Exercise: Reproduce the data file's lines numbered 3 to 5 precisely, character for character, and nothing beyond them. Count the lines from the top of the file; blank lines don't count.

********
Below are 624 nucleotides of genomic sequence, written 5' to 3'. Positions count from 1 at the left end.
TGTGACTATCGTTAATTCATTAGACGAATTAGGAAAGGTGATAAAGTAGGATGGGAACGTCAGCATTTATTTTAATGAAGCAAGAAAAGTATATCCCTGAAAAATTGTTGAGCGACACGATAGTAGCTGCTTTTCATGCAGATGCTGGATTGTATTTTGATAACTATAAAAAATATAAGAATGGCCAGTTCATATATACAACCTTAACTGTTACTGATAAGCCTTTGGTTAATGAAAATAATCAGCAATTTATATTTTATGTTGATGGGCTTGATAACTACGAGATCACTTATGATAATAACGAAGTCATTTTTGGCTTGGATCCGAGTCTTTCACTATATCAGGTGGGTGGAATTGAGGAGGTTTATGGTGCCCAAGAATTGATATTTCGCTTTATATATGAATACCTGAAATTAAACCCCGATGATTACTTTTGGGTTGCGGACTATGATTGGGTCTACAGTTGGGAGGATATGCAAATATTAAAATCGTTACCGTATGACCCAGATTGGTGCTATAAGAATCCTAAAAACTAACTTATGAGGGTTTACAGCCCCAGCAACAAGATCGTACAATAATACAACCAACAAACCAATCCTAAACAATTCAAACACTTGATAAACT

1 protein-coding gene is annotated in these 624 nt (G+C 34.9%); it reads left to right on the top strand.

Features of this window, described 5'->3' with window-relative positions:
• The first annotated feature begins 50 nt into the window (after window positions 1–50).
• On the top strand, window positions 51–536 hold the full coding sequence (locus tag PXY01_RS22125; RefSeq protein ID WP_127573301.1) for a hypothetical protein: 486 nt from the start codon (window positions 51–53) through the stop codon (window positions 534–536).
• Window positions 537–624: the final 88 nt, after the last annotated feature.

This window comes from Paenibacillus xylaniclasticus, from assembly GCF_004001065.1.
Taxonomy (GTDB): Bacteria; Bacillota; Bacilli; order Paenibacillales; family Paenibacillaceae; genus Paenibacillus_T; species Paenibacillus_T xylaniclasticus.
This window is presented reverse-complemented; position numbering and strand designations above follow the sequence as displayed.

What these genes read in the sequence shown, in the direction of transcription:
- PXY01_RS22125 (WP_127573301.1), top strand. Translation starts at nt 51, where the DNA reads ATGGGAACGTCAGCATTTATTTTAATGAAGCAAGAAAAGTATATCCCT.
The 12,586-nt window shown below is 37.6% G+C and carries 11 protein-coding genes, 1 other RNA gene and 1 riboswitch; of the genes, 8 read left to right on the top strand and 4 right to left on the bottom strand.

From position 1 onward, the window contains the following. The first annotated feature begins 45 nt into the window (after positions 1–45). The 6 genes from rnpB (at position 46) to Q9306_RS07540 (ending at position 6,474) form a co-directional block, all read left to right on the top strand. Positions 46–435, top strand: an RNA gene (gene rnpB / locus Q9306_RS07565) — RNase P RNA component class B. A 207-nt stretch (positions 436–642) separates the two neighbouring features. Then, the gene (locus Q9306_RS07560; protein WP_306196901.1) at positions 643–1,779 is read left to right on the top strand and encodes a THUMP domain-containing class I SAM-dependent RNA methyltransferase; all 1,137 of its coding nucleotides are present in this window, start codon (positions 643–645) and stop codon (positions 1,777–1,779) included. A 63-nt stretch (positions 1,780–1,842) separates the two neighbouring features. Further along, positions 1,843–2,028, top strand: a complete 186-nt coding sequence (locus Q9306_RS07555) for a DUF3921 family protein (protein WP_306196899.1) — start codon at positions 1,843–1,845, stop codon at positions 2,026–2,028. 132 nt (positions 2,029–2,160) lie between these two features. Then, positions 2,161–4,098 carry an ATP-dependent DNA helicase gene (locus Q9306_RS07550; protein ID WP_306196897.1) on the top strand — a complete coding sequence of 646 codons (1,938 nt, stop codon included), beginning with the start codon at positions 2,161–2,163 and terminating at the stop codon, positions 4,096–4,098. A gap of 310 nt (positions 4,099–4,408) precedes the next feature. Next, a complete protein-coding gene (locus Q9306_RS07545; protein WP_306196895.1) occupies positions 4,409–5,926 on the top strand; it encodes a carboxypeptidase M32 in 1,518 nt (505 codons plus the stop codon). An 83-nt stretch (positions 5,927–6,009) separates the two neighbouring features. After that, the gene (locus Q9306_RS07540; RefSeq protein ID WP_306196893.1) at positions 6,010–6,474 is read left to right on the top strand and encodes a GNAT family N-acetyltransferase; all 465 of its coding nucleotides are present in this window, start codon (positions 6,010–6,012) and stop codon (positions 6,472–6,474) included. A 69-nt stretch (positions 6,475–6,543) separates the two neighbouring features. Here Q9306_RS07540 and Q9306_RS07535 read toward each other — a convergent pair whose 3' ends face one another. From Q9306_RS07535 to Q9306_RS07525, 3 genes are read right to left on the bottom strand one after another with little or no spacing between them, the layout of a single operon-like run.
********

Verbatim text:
1 protein-coding gene is annotated in these 624 nt (G+C 34.9%); it reads left to right on the top strand.

Features of this window, described 5'->3' with window-relative positions:
• The first annotated feature begins 50 nt into the window (after window positions 1–50).